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2017-2-27

A group of researchers led by MANA Associate Principal Investigator EBARA Mitsuhiro, Mechanobiology Group, International Center for Materials Nanoarchitectonics (MANA), National Institute for Materials Science (NIMS), and Assistant Professor TANAKA Hiroyuki at the Division of Surgical Medicine, Graduate School of Medicine, Osaka University, developed electrospun nanofiber sheets to promote regeneration and recover function of peripheral nerves by their local implantation.

This electrospun nanofiber sheet contains B12, an important vitamin necessary for recovering nerve systems, and is very flexible and biodegradable in vivo. Artificial nerves were developed as a medical device for peripheral nerve disorder; however, they were just nerve conduits for repair of injured nerves and didn’t have the effect of facilitating nerve regeneration. Moreover, because they were used only in patients who had a loss of nerve continuity, the number of patients who could use artificial nerves was limited.

It was known that vitamin B12 was effective for nerve regeneration; however, its oral administration was ineffective and there were no devices for directly administrating it to the affected area. For this reason, the development of devices to facilitate nerve regeneration by locally administrating vitamin B12 to the affected areas while being able to be used for common patients with continuous nerve injury (in which there is no loss of nerve continuity, but nerves are injured) were sought after.

This joint group developed a special electrospun nanofiber sheet to be implanted on the injury site and gradually release methylcobalamin (MeCbl), one of the active forms of vitamin B12 homologues, until the injury site is cured. As the size of electrospun nanofiber was thinned down to hundreds of nanometers and its crystallinity was reduced, the sheet can be directly wrapped around nerves. In addition, the sheet is made of biodegradable plastic, so it is eventually excreted from the body. This sheet was implanted in rat sciatic nerve crush injury models. Their nerve axon was regenerated 6 months after surgery and the recovery of their motor and sensory function was confirmed.

Currently, this group is discussing with a pharmaceutical company about the use of these sheets in a clinical setting as treatment devices for peripheral nerve disorders such as carpal-tunnel syndrome.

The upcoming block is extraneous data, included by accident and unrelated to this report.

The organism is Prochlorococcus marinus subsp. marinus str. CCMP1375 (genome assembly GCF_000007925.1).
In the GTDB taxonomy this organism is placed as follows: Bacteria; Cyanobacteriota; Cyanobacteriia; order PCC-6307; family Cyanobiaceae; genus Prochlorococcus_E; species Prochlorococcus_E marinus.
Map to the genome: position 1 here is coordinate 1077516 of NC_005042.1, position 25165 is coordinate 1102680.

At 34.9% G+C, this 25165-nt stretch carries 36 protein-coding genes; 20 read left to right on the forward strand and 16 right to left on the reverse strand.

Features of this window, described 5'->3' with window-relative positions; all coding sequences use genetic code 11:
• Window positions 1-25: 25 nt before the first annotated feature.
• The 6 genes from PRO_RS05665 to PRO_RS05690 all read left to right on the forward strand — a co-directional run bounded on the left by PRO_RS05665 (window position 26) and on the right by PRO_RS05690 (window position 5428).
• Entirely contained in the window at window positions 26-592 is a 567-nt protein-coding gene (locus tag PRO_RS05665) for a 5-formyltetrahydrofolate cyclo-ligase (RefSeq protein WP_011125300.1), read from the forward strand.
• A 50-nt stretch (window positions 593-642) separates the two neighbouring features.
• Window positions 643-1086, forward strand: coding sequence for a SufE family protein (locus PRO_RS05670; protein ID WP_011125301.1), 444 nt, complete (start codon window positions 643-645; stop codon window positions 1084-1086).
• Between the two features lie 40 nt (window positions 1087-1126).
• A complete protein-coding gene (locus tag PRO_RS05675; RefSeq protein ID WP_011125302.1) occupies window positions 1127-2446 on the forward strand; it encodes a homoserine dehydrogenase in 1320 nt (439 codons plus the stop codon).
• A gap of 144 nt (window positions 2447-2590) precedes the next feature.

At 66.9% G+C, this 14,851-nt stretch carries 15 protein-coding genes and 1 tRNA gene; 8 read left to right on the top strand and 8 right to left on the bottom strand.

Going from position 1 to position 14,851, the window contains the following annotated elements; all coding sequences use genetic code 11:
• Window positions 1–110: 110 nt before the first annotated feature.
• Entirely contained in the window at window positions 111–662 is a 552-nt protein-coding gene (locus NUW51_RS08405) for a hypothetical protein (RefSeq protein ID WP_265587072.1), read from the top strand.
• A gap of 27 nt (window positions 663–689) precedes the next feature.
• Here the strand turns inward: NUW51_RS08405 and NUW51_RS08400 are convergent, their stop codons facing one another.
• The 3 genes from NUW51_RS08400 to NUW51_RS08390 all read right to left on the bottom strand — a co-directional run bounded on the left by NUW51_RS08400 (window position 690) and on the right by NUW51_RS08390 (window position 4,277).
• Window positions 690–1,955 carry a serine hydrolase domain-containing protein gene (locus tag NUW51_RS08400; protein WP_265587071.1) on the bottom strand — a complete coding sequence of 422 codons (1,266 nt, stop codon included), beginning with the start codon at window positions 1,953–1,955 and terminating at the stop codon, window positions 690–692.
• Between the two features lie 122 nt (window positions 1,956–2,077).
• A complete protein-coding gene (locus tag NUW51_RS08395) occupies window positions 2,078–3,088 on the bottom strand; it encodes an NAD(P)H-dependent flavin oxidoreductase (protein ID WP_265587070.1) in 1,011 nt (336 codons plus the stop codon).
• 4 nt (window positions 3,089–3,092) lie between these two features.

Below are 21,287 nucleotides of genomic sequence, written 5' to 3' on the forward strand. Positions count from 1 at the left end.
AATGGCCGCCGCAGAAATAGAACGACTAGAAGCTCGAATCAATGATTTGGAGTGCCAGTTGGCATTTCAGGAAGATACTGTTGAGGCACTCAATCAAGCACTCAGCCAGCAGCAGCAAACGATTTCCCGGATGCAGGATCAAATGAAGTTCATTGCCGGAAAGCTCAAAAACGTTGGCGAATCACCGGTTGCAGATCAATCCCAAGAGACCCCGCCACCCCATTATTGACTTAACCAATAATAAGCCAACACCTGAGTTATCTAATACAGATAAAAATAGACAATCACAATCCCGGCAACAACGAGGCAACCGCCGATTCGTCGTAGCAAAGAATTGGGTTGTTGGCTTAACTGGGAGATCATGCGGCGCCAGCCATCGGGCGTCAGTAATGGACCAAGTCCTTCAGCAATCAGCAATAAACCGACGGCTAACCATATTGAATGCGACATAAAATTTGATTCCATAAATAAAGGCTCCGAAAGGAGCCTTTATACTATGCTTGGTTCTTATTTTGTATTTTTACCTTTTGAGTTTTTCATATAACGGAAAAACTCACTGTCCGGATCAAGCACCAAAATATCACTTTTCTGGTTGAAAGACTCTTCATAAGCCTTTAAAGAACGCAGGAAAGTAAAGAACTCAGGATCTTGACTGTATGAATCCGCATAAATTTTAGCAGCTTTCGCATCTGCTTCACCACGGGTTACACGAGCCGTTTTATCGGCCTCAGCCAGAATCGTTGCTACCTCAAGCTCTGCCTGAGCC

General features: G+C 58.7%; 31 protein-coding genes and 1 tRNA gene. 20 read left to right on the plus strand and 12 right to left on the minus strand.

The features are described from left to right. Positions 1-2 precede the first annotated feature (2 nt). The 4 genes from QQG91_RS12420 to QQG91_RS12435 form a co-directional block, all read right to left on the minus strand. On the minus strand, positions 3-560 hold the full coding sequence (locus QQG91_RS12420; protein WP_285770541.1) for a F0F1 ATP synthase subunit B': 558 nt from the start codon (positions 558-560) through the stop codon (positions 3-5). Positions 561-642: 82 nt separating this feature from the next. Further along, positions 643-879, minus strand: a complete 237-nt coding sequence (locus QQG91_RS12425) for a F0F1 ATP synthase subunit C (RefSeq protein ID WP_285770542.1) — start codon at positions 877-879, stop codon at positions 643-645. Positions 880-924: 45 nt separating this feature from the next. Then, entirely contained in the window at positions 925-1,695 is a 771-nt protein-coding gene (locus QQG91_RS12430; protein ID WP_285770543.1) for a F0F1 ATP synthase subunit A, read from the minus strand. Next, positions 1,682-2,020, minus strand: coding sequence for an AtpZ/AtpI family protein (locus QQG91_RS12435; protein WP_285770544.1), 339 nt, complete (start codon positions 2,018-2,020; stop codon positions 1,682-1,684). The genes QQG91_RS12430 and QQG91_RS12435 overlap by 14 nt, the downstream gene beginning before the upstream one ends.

Abstract

Peripheral nerve injury is one of common traumas. Although injured peripheral nerves have the capacity to regenerate, axon regeneration proceeds slowly and functional outcomes are often poor. Pharmacological enhancement of regeneration can play an important role in increasing functional recovery. In this study, we developed a novel electrospun nanofiber sheet incorporating methylcobalamin (MeCbl), one of the active forms of vitamin B12 homologues, to deliver it enough locally to the peripheral nerve injury site. We evaluated whether local administration of MeCbl at the nerve injury site was effective in promoting nerve regeneration. Electrospun nanofiber sheets gradually released MeCbl for at least 8 weeks when tested in vitro. There was no adverse effect of nanofiber sheets on function in vivo of the peripheral nervous system. Local implantation of nanofiber sheets incorporating MeCbl contributed to the recovery of the motor and sensory function, the recovery of nerve conduction velocity, and the promotion of myelination after sciatic nerve injury, without affecting plasma concentration of MeCbl.

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To learn more about this research, please view the full research report entitled “Electrospun nanofiber sheets incorporating methylcobalamin promote nerve regeneration and functional recovery in a rat sciatic nerve crush injury model” at this page of the Acta Biomaterialia website.


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